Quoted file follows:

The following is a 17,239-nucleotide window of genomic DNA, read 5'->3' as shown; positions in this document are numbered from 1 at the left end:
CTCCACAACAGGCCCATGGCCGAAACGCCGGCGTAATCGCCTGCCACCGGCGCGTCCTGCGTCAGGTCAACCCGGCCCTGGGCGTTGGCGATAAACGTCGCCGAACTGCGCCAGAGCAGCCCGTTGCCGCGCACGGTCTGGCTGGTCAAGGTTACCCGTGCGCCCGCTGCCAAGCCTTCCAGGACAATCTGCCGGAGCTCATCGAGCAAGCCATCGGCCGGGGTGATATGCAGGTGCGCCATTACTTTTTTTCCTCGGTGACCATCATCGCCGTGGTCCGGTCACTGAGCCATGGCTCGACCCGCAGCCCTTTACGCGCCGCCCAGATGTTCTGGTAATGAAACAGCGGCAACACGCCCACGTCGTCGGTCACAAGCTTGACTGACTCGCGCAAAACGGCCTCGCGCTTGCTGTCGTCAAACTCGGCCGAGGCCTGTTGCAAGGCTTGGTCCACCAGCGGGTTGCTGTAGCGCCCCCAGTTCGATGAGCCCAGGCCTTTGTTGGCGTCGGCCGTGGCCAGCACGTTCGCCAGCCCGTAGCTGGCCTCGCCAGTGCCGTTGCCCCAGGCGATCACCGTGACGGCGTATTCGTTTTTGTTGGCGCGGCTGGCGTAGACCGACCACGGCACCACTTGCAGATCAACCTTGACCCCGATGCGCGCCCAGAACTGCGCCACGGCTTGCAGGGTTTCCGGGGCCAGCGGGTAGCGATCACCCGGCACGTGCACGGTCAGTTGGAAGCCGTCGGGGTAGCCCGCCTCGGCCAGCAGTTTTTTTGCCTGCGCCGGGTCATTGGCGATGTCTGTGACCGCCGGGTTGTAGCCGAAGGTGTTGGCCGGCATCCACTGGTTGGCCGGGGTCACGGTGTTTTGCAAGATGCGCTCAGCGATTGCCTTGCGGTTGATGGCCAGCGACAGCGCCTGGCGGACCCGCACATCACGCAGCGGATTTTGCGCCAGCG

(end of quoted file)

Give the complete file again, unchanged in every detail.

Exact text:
The following is a 17,239-nucleotide window of genomic DNA, read 5'->3' as shown; positions in this document are numbered from 1 at the left end:
CTCCACAACAGGCCCATGGCCGAAACGCCGGCGTAATCGCCTGCCACCGGCGCGTCCTGCGTCAGGTCAACCCGGCCCTGGGCGTTGGCGATAAACGTCGCCGAACTGCGCCAGAGCAGCCCGTTGCCGCGCACGGTCTGGCTGGTCAAGGTTACCCGTGCGCCCGCTGCCAAGCCTTCCAGGACAATCTGCCGGAGCTCATCGAGCAAGCCATCGGCCGGGGTGATATGCAGGTGCGCCATTACTTTTTTTCCTCGGTGACCATCATCGCCGTGGTCCGGTCACTGAGCCATGGCTCGACCCGCAGCCCTTTACGCGCCGCCCAGATGTTCTGGTAATGAAACAGCGGCAACACGCCCACGTCGTCGGTCACAAGCTTGACTGACTCGCGCAAAACGGCCTCGCGCTTGCTGTCGTCAAACTCGGCCGAGGCCTGTTGCAAGGCTTGGTCCACCAGCGGGTTGCTGTAGCGCCCCCAGTTCGATGAGCCCAGGCCTTTGTTGGCGTCGGCCGTGGCCAGCACGTTCGCCAGCCCGTAGCTGGCCTCGCCAGTGCCGTTGCCCCAGGCGATCACCGTGACGGCGTATTCGTTTTTGTTGGCGCGGCTGGCGTAGACCGACCACGGCACCACTTGCAGATCAACCTTGACCCCGATGCGCGCCCAGAACTGCGCCACGGCTTGCAGGGTTTCCGGGGCCAGCGGGTAGCGATCACCCGGCACGTGCACGGTCAGTTGGAAGCCGTCGGGGTAGCCCGCCTCGGCCAGCAGTTTTTTTGCCTGCGCCGGGTCATTGGCGATGTCTGTGACCGCCGGGTTGTAGCCGAAGGTGTTGGCCGGCATCCACTGGTTGGCCGGGGTCACGGTGTTTTGCAAGATGCGCTCAGCGATTGCCTTGCGGTTGATGGCCAGCGACAGCGCCTGGCGGACCCGCACATCACGCAGCGGATTTTGCGCCAGCG